Can you imagine the U.S. Congress taking your citizenship away. That is what happened to Maud Howe Elliott (the daughter of Julia Ward Howe) and many other women. In 1907 the Congress passed the Expatriation Act which took citizenship away from American born women who had married a foreigner. Maud had married English artist John Elliott about 25 years before. What is interesting is that this applied ONLY to women. Men retained their citizenship if married to a foreign citizen. So when women got the vote in 1920, Maud could not cast a vote. She had to wait until another bill was passed. The Cable Act passed in 1922 BECAUSE women now had the vote and the politicians were anxious to solicit the votes of women. A newspaper article in June of 1923 records that Maud had petitioned the Superior Court in Newport in order to regain her citizenship under the Cable Act.*

I consider Maud to be a “Portsmouth Suffragist” although Newport and even Boston lay claim to her. She spent fourteen summers at her parents’ homes at Lawton’s Valley. As her mother Julia grew older, she spent more time with her at the Oak Glen home on Union Street. After her mother’s death in 1910, Maud and her husband John lived at Oak Glen. Oak Glen was a base of operation for the Newport County Suffrage League when Maud became president. Maud was a busy woman and she hesitated about taking on the presidency of the league.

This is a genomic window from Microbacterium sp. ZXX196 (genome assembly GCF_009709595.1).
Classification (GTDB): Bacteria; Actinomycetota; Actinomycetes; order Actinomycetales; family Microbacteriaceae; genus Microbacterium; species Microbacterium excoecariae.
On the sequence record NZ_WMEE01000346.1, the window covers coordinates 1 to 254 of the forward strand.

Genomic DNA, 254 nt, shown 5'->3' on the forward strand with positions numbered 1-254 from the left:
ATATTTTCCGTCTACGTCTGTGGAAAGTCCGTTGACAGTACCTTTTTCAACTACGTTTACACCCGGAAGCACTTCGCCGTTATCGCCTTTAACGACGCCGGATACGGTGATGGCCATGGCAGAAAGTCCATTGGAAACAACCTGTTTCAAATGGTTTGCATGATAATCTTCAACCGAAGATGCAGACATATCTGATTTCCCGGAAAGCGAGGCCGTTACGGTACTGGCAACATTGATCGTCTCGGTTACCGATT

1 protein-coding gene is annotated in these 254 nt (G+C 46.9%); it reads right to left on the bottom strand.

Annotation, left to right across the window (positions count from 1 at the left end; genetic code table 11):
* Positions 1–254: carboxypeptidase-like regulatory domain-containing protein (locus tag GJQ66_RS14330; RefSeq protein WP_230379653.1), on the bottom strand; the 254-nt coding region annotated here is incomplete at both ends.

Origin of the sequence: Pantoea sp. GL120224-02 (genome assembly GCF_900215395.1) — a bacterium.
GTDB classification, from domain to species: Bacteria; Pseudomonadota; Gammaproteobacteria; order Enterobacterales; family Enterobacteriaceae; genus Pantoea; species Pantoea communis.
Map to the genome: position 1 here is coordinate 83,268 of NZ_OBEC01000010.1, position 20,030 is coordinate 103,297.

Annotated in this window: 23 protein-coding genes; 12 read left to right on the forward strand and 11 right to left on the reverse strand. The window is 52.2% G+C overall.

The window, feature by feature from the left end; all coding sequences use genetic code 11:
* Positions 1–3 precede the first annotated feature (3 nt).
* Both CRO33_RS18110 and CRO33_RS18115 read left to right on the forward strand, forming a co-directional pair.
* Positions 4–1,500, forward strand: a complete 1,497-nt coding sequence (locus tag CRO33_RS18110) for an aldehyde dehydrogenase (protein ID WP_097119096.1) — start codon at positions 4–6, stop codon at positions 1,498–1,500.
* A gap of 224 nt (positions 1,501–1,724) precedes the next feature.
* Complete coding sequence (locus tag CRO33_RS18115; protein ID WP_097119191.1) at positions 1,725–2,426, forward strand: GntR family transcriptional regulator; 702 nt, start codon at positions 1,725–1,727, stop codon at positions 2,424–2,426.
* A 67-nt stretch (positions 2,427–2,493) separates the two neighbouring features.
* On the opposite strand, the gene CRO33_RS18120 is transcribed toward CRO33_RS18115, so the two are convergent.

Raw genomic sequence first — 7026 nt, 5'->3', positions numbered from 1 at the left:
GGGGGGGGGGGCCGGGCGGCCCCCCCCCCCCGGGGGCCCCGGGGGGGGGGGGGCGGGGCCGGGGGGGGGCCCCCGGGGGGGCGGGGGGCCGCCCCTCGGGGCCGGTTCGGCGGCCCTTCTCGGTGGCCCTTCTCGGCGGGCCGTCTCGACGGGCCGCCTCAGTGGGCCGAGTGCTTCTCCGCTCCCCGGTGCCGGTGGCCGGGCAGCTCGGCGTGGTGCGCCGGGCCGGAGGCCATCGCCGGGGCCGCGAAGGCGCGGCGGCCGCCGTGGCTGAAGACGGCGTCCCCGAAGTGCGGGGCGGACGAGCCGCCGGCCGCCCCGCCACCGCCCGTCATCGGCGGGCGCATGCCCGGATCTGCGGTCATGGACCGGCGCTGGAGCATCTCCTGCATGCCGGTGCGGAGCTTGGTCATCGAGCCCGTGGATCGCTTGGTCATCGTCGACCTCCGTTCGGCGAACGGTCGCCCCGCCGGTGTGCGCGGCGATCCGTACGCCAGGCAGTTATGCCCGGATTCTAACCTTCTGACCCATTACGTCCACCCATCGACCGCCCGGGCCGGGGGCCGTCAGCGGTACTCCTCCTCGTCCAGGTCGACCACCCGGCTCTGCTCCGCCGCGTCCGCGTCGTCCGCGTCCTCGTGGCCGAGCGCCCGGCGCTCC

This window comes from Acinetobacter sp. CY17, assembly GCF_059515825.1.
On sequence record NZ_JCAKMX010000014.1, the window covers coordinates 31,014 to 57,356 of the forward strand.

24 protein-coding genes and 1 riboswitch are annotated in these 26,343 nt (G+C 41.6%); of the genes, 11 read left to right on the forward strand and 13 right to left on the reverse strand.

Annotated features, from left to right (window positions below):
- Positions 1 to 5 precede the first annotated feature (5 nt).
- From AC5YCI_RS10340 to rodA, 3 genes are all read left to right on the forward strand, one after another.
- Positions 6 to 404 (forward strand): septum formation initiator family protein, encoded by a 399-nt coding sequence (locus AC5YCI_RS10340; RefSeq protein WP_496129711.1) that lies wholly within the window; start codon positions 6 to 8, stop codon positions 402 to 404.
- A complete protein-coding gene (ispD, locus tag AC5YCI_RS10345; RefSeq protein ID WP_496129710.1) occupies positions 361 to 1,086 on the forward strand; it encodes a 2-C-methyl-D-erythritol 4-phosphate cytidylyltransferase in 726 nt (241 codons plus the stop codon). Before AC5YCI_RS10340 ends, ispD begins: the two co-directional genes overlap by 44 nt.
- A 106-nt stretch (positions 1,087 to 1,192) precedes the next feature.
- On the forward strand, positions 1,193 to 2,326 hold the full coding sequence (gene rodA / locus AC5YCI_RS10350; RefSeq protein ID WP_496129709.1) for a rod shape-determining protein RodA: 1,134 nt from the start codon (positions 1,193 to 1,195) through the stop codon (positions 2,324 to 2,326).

Sept. 6, 1912: “Miss Cora Mitchell asks me to take the presidency of the Newport County Suffrage League. I delayed decision but suppose I shall in the end accept, unless we can find another person. With the heavy work I have undertaken as secretary of the Art Association and for the Progressive Party, this seems the last straw. **

Maud’s connections with both the Art Association and the Progressive Party drew many new women to the suffrage movement. As a co-founder of the Art Association, she had a great impact on Newport culture. She founded the Rhode Island Woman’s branch of the Progressive Party and she worked tirelessly for the party’s candidates. Most of the local suffragists favored the Republican Party.

Maud and the other ladies of the Newport County League did not believe in the militancy of the English suffragists or even noted Newport socialite Ava Belmont. However, they were not hesitant to press their case. Maud and others from the League “botton-holed” Rhode Island legislators in 1914. When the “Antis” (those against suffrage) rented a theater in Newport, Maud and two other League ladies came to refute their arguments. Maud was an excellent spokesman for the suffrage cause and she energized a new group of suffragists among Newport women and the summer socialite community.

*Rutland (Vermont) Daily Herald, June 5, 1923

** Maud Howe Elliott: Three Generations. Little Brown, 1923.